Treasury Secretary Steven Mnuchin said on Sunday that he thinks the United States economy will bounce back to the position it was in before the coronavirus pandemic in a matter of “months,” a sunny prediction at odds with many economists who see the US as entering a historic economic downturn.
When asked by CNN’s Jake Tapper on State of the Union if he thinks the economy will rebound to pre-coronavirus levels of strength in months or years, Mnuchin said he believed it would be the former.
“I think it will be months. I definitely don’t think it will be years, we are going to conquer this virus, we are going to have terrific breakthroughs,” Mnuchin said. “Not just on the testing but on the medical front — we begin to have virals [sic] — there are things that are being developed for vaccines which will take a little bit longer.”
Treasury Secretary Steven Mnuchin on an economic rebound: "I think it will be months, I definitely don't think it will be years. We are going to conquer this virus, we are going to have terrific breakthroughs" #CNNSOTU pic.twitter.com/OuNv53kY7f— State of the Union (@CNNSotu) April 19, 2020
Tapper then questioned Mnuchin’s optimism about the economy in light of the fact that major corporations like Facebook have canceled events through the summer of 2021, and considering the Congressional Budget Office’s forecast that the pandemic will affect unemployment through the end of 2021. The treasury secretary replied with more confidence about a return to normalcy.
“This is an unprecedented time, we’ve never been in a situation where we’ve closed down the economy and I think, rightfully so, people are being cautious. On the other hand, as we get comfortable reopening the economy, I think we’ll see a big rebound,” Mnuchin said.
The comments from Mnuchin, who prior to being appointed to his position worked in finance and had no policy qualifications for his job, are not in line with mainstream economic prognostications about the unfolding situation or predictions from scientists and the medical community on how long distancing may be necessary.
Due to the continued need for social distancing that could last for over a year, a historic surge in unemployment, and the specter of the collapse of countless businesses around the country, many economists see a recovery as far off and likely to be a protracted process.
Gita Gopinath, chief economist at the International Monetary Fund, has said that global economic activity is not expected to fully recover even by the end of 2021 based on current trends. “The magnitude and speed of collapse in activity that has followed is unlike anything experienced in our lifetimes,” she wrote in a recent blog post.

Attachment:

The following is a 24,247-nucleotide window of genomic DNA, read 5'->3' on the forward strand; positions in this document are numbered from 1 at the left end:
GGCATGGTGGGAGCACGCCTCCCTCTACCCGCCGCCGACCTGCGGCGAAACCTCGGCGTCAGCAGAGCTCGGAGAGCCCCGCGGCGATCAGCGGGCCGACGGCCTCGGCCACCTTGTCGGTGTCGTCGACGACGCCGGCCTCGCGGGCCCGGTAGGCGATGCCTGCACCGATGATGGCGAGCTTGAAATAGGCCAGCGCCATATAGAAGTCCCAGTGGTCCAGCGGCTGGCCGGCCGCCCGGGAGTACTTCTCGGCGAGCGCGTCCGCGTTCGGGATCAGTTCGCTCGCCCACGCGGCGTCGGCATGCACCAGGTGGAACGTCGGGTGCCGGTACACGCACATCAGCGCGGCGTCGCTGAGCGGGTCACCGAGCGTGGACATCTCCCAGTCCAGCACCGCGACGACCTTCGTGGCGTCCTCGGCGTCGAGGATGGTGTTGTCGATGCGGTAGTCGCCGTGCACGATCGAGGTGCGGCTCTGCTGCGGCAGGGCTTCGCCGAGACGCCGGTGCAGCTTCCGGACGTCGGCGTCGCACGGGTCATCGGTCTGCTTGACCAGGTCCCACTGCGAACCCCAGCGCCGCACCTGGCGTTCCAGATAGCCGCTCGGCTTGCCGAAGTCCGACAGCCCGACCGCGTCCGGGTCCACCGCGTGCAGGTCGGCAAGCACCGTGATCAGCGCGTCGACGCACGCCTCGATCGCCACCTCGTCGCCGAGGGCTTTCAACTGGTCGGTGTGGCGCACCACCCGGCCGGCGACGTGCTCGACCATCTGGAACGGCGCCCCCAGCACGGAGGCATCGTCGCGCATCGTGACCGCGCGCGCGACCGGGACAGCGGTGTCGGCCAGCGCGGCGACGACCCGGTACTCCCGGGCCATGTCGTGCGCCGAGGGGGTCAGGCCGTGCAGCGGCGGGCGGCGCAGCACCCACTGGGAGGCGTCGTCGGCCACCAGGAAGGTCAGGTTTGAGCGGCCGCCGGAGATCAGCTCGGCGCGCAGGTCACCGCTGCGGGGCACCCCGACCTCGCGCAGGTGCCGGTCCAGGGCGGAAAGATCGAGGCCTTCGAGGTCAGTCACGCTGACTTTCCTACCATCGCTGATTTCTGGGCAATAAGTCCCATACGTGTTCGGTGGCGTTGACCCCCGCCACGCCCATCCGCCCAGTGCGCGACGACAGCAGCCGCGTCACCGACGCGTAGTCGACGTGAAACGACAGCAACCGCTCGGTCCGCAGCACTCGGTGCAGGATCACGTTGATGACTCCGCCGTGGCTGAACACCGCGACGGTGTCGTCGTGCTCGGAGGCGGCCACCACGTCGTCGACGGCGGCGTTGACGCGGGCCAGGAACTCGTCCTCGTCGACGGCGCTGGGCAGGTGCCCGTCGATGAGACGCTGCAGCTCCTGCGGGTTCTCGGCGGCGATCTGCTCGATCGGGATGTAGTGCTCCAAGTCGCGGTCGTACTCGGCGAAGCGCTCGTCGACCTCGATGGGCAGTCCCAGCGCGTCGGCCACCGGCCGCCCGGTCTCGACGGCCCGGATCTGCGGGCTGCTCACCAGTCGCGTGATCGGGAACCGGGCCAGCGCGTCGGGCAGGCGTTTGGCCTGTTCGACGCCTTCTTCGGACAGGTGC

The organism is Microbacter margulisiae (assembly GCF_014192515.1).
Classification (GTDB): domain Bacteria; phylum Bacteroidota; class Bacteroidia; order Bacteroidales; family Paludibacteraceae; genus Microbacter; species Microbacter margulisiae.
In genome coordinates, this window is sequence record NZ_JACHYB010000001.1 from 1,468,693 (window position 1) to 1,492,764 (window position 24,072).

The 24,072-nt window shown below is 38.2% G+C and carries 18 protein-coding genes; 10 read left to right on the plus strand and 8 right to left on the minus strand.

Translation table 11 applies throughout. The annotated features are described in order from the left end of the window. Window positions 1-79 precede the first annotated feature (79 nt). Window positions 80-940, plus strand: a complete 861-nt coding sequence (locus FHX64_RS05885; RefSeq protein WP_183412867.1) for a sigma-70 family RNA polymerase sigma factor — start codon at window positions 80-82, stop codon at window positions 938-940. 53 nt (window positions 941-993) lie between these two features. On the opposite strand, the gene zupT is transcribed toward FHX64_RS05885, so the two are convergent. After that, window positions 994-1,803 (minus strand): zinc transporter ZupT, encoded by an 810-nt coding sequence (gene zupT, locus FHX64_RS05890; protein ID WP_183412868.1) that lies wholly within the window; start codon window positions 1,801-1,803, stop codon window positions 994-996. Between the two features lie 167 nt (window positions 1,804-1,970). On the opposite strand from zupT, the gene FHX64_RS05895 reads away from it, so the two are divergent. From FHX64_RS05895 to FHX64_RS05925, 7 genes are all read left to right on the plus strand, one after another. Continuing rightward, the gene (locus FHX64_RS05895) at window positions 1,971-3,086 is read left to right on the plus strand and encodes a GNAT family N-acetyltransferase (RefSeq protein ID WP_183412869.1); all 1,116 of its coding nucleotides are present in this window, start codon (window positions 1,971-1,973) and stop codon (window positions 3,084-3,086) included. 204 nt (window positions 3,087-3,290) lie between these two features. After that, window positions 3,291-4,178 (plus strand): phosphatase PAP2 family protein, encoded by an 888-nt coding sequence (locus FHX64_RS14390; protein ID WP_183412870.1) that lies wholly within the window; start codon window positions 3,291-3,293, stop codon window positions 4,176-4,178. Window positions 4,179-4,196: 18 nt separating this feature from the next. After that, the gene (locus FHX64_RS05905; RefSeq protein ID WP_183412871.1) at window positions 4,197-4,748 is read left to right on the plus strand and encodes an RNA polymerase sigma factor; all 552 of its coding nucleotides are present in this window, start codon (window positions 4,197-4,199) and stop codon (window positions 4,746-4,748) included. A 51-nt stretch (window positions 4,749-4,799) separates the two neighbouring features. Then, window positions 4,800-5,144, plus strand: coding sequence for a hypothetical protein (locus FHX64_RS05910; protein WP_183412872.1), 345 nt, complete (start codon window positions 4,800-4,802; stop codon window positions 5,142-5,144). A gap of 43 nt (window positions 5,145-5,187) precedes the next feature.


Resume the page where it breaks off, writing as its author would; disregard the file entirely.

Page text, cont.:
She said IMF projections predict this will be “the worst recession since the Great Depression, and far worse than the Global Financial Crisis.”
Many top economists say the US and the world are already in a recession. Olivier Blanchard, senior fellow at the Peterson Institute, told the Financial Times there was “no question” that global economic growth “will be negative” for the first six months of 2020.
Recessions mark the period during which an economy is contracting; even when they end, there is an extended period of time during which economic activity and employment levels recover to pre-recession levels.
That recovery period can be very long. Ten years after the global financial crisis that started at the end of 2007, there were many indicators that the US economy still hadn’t fully healed. Participation in the economy remained depressed in 2017 (some economists say it was still depressed ahead of the current crisis), and household wealth like savings and investments hadn’t recovered from the crash. The hangover from the crisis contributed to slower overall growth for the following decade.
Economists also worry that the US and other countries are not doing nearly enough to prevent a worst-case scenario from happening. Most experts believe the government needs to pursue a much, much more aggressive testing regime to reopen the economy. Without proper public health measures, sound economic policy, and a well-coordinated reopening, some economists fear a downturn that could surpass even the Great Depression in severity.